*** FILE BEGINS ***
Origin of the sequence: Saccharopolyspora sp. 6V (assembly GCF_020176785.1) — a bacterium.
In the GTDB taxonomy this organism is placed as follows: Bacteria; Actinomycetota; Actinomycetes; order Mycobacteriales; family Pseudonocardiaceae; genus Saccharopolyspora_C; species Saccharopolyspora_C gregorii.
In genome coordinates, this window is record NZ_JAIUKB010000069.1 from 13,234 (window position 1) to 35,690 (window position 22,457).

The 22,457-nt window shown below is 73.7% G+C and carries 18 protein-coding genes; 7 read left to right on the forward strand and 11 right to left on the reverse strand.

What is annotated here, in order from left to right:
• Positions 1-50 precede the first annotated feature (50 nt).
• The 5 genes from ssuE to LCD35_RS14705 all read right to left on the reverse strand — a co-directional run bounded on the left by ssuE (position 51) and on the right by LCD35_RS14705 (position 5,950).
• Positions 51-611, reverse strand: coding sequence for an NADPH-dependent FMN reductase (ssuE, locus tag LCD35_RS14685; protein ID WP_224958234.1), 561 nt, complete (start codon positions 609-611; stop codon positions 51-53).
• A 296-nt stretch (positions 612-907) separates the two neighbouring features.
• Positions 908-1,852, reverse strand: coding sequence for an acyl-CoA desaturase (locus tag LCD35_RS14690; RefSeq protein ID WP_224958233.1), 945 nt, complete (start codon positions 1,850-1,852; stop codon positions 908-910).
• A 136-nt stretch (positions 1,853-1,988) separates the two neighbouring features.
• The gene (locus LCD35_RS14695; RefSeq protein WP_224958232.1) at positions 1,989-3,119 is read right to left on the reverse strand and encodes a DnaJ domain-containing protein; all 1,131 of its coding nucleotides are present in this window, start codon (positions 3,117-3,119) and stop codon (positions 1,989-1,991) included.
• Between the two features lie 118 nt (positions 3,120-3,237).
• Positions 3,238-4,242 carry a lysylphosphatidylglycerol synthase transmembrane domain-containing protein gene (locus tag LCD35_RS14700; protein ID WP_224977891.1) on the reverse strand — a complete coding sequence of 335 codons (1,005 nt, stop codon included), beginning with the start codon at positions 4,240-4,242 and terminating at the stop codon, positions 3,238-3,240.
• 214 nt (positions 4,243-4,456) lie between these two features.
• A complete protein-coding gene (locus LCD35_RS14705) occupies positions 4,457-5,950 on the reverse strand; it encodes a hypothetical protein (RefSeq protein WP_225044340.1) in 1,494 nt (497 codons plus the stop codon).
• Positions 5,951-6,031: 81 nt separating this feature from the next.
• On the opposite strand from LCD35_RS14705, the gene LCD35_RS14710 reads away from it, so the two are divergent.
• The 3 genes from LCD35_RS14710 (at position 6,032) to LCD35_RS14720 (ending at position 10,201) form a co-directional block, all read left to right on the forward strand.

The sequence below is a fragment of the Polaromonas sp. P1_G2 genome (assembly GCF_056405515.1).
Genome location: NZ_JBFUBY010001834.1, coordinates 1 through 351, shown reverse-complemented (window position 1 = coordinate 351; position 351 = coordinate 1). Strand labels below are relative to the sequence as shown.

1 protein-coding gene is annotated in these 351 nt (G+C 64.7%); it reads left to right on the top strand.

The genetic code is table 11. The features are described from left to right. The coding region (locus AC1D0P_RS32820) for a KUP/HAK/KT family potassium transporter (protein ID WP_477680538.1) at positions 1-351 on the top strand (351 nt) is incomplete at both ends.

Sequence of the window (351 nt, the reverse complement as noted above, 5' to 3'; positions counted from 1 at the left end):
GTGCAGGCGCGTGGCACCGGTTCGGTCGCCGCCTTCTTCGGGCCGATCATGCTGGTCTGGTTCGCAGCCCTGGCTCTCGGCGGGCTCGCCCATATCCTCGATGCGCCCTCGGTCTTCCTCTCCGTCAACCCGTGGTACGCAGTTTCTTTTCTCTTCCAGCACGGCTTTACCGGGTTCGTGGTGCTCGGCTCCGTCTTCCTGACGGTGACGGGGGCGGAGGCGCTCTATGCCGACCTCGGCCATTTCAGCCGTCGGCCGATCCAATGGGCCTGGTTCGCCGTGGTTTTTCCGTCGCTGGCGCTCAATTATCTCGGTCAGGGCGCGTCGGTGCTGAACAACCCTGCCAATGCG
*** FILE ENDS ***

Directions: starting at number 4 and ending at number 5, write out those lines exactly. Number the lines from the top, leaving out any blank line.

The 22,457-nt window shown below is 73.7% G+C and carries 18 protein-coding genes; 7 read left to right on the forward strand and 11 right to left on the reverse strand.

What is annotated here, in order from left to right: